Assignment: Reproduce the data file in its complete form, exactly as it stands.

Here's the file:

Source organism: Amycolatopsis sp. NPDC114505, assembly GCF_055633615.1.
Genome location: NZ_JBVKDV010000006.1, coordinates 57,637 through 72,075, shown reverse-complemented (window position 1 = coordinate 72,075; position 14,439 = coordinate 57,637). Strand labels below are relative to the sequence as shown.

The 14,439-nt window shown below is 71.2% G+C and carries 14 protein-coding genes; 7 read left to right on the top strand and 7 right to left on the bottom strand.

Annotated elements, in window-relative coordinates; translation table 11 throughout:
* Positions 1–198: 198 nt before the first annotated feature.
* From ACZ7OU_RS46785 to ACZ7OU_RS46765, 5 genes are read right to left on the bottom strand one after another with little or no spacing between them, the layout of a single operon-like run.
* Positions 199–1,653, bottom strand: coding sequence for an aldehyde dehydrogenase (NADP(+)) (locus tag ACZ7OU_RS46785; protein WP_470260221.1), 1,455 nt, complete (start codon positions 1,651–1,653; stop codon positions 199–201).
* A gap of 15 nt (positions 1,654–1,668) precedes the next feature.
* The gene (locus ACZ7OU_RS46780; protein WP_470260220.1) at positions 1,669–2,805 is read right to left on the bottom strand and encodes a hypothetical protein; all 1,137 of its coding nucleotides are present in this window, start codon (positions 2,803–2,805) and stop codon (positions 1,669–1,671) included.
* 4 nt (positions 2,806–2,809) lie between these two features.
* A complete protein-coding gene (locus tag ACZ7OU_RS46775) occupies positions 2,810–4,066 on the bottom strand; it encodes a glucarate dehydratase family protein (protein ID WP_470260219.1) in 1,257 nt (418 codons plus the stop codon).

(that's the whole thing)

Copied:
Source organism: Amycolatopsis sp. NPDC114505, assembly GCF_055633615.1.
Genome location: NZ_JBVKDV010000006.1, coordinates 57,637 through 72,075, shown reverse-complemented (window position 1 = coordinate 72,075; position 14,439 = coordinate 57,637). Strand labels below are relative to the sequence as shown.

The 14,439-nt window shown below is 71.2% G+C and carries 14 protein-coding genes; 7 read left to right on the top strand and 7 right to left on the bottom strand.

Annotated elements, in window-relative coordinates; translation table 11 throughout:
* Positions 1–198: 198 nt before the first annotated feature.
* From ACZ7OU_RS46785 to ACZ7OU_RS46765, 5 genes are read right to left on the bottom strand one after another with little or no spacing between them, the layout of a single operon-like run.
* Positions 199–1,653, bottom strand: coding sequence for an aldehyde dehydrogenase (NADP(+)) (locus tag ACZ7OU_RS46785; protein WP_470260221.1), 1,455 nt, complete (start codon positions 1,651–1,653; stop codon positions 199–201).
* A gap of 15 nt (positions 1,654–1,668) precedes the next feature.
* The gene (locus ACZ7OU_RS46780; protein WP_470260220.1) at positions 1,669–2,805 is read right to left on the bottom strand and encodes a hypothetical protein; all 1,137 of its coding nucleotides are present in this window, start codon (positions 2,803–2,805) and stop codon (positions 1,669–1,671) included.
* 4 nt (positions 2,806–2,809) lie between these two features.
* A complete protein-coding gene (locus tag ACZ7OU_RS46775) occupies positions 2,810–4,066 on the bottom strand; it encodes a glucarate dehydratase family protein (protein ID WP_470260219.1) in 1,257 nt (418 codons plus the stop codon).